Quote Of The GOP Debate: Rep. Ron Paul Defends Heroin As ‘An Exercise Of Liberty’
While it took a little while for the Republican candidates attending tonight’s debate to get going, the sheer diversity on the panel guaranteed some spirited answers, paramount among them Rep. Ron Paul‘s steadfast adherence to civil liberties, which somehow concluded with him supporting legalization of heroin to raucous applause– highlighting the thick tension between conservatives and libertarians on the GOP.
During a “lightning round” where candidates were asked to answer questions about the issues that would give them the most problems during the primaries, both libertarian candidates– Paul and former New Mexico governor Gary Johnson— were asked to defend their liberal stances on drugs. First was Rep. Paul, who Fox’s Chris Wallace confronted with his controversial position that drugs and prostitution should be legalized. His unapologetic response elicited cheers from the crowd, as he argues that, just as “you don’t have the First Amendment so you could talk about the weather,” civil liberties do not exist to protect personal rights upon which most agree. He later likened private freedoms like this to religious freedoms, prompting Wallace’s follow-up: “Are you suggesting that heroin and prostitution are an exercise of liberty?”
After tripping up a little, Rep. Paul replied “yes,” then found himself arguing in favor of legalizing heroin, asking, “if we legalize heroin tomorrow, is everyone is going use heroin? How many people here would use heroin if it were legal?” The question was greeted with cheers, to which Wallace replied with a smile, “I never thought heroin would get an applause in South Carolina.”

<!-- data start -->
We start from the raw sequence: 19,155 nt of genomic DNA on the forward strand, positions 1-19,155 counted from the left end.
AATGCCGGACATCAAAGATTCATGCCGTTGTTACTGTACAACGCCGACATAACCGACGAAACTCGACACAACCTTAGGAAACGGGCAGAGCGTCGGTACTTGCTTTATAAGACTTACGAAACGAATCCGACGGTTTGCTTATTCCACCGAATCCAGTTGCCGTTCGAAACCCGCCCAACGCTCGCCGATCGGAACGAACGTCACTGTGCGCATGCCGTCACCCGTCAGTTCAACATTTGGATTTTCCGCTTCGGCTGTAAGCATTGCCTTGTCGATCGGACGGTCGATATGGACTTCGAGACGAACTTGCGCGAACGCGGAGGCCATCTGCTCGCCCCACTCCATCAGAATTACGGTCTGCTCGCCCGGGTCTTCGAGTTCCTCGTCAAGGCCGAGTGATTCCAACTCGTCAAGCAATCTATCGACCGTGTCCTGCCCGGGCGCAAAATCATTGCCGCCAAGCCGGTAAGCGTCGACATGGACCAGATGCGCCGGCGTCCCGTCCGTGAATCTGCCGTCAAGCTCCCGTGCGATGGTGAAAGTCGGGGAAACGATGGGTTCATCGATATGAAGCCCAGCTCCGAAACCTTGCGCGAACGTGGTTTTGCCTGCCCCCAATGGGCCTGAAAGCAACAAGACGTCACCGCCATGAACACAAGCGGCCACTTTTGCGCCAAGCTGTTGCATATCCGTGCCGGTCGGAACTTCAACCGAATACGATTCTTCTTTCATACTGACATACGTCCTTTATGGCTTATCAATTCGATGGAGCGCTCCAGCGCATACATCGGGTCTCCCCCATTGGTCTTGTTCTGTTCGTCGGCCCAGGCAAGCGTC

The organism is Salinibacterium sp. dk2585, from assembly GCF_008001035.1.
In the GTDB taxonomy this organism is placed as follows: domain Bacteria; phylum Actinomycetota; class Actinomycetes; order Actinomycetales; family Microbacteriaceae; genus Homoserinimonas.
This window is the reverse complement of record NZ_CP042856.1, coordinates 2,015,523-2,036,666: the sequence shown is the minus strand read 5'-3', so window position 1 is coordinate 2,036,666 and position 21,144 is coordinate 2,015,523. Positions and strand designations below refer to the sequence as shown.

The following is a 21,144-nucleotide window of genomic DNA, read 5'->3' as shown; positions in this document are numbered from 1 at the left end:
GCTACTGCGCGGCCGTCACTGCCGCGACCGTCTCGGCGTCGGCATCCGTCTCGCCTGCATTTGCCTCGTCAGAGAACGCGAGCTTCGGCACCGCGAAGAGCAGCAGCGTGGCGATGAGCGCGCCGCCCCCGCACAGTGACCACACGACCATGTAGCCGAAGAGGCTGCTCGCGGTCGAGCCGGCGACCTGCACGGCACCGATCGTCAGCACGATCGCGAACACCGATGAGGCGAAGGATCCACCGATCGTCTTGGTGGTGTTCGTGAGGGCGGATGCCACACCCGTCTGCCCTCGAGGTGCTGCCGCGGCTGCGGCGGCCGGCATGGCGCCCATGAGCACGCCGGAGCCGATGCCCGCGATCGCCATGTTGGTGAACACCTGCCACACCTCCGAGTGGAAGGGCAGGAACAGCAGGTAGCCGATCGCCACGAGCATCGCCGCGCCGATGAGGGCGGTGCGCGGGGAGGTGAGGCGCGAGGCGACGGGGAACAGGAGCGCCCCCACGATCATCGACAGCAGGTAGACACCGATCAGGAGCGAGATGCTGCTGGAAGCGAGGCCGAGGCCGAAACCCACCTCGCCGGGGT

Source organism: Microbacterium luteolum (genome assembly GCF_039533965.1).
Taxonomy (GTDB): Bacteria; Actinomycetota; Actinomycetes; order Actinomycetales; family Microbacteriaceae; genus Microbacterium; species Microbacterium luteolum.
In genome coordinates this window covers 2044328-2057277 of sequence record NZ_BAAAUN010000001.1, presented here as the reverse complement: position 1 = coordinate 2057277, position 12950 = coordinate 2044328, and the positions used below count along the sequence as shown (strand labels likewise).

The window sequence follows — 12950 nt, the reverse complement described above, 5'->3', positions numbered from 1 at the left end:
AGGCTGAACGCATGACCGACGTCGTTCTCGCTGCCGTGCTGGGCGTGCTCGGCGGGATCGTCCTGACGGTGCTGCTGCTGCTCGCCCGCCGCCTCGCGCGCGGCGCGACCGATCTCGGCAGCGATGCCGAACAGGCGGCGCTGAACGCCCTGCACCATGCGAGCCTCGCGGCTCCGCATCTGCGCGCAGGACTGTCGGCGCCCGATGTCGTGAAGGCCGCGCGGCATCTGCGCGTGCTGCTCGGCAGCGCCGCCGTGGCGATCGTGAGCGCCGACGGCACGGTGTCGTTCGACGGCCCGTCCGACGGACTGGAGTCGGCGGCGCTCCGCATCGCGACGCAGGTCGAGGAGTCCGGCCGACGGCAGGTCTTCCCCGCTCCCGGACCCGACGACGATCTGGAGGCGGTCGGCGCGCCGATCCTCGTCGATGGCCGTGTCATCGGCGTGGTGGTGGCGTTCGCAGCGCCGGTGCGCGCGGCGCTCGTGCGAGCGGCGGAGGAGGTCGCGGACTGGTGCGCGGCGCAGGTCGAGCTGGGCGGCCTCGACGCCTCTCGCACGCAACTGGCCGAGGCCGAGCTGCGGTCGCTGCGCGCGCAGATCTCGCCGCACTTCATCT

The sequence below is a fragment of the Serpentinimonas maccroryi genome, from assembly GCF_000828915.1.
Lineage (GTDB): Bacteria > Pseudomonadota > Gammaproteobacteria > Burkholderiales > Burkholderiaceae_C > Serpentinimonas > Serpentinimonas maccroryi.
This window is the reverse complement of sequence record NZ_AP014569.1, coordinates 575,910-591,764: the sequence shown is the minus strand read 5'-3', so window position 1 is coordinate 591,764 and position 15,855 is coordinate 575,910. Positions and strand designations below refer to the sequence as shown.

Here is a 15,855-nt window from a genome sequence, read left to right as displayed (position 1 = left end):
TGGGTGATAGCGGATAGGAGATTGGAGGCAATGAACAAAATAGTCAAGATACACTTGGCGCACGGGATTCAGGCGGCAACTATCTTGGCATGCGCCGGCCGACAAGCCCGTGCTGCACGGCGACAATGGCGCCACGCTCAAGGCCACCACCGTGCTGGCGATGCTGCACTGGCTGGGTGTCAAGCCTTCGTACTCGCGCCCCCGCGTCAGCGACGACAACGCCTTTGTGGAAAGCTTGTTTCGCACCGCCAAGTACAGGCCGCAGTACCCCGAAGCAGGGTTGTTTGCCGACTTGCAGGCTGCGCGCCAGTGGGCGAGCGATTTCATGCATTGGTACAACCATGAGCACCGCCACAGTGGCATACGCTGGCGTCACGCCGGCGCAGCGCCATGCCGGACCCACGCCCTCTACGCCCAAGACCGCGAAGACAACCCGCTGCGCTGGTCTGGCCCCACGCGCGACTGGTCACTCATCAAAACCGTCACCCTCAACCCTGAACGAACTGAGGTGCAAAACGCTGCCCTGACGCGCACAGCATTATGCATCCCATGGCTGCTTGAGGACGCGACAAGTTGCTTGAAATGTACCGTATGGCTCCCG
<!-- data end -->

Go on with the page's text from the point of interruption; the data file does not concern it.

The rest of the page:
While Rep. Paul took the drug issue on from a philosophical perspective, libertarian bird-of-a-feather Johnson appealed to the empirical sensibilities of the audience. Describing the legalization issue as a “cost-benefit analysis,” Johnson threw out some facts on the “war on drugs”: “half of what we spend on law enforcement, the courts, and the prisons is drug-related… we’re arresting 1.8 million people a year in this country– we have the highest incarceration rate of any country in the world.” While this rhetoric didn’t have the “wow” factor of Rep. Paul’s hearty support of heroin, it highlighted the difference between primary and general election audiences to see how Paul’s simple arguments were met with cheers while Johnson’s, which take a bit more time to digest and dispatch any moral qualms with legalizing drugs, were met with silence.
The segment via Fox News below:
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